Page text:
Some MacBook Airs Have Slower SSDs Than Others

With useful tools such as the free Disk Speed Test found in the Mac App Store, one could easily benchmark his or hers hard drive and SSD. As it turns out, Apple is still using two different models of SSDs in the MacBook Air from Samsung and Toshiba. It is reported that all Toshiba SSDs found in any 2010 and 2011 model, 11" and 13" MacBook Air, are slower than the Samsung SSDs Apple is using. Before your heart sinks to the bottom of your stomach, check to see which SSD model you've got inside your MacBook Air by going to your About This Mac - System Report or More Info under Snow Leopard - Serial ATA. If you see the Toshiba TS128C SSD model then you've got the slower SSD that's able to perform read and writes speeds generally below 200Mbps. If you're lucky, you'll find that you've got the faster Samsung SM128C SSD.

The difference in speeds may not necessarily mean that you will notice a significant difference in your day to day usage, but if it does bother you then you should try to get a replacement.

Nir Schneider


New iMacs, Magic Trackpad, but no Mac Pro


What is Apple playing at, the Mac Pro has been out of date for well over a year and it still hasen't received an update! But Apple have given an update to the iMacs as well as releasing the infamous Magic Trackpad. Apple also released a new product, a battery charger. Nice one Apple...

The 21.5" iMac's and the 27" iMac have all received Intel's new I3 processor which can be upgraded to Intel's Core I5 as well. The speeds of the I3 range from 3.06GHz to 3.2GHz, while the I5 is 3.60GHz. The Quad Core I5 and I7 chips have also received a speed boost at 2.8Ghz and 2.93Ghz respectfully.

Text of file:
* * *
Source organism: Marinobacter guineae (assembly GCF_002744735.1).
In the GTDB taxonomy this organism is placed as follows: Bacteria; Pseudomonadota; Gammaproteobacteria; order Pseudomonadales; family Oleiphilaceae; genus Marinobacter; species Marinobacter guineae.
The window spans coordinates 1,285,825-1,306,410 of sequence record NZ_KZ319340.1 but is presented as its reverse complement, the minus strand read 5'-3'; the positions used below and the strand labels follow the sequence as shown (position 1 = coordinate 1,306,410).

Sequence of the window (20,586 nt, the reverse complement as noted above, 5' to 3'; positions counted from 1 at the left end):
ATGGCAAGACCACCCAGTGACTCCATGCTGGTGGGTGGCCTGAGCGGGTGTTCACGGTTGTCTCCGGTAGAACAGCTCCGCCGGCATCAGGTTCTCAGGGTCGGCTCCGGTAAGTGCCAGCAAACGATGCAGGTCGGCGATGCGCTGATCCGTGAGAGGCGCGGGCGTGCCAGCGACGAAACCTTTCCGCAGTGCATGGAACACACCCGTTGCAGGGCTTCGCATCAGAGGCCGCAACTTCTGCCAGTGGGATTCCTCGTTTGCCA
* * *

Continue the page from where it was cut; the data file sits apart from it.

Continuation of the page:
The Magic Trackpad was rumoured for quite some time now and has been finally released. The Magic Trackpad is as you'd expect, a device that lets you do all of the usual stuff a normal trackpad would like clicking and scrolling. Except it is external and is for a desktop. It is 80% larger than the trackpad on the Macbook Pro and uses 2 AA batteries. Apple’s says that the "Magic Trackpad gives you a whole new way to control what’s on your Mac desktop computer. When you perform gestures, you actually interact with what’s on your screen. You feel closer to your content, and moving around feels completely natural. Swiping through pages on screen is just like flipping through pages in a magazine, and inertial scrolling senses the momentum in your fingers as you move up and down a page." It is available now and costs $69.

Apple also released their own AA battery charger to keep devices like the wireless keyboard and Magic trackapd charged. It costs $29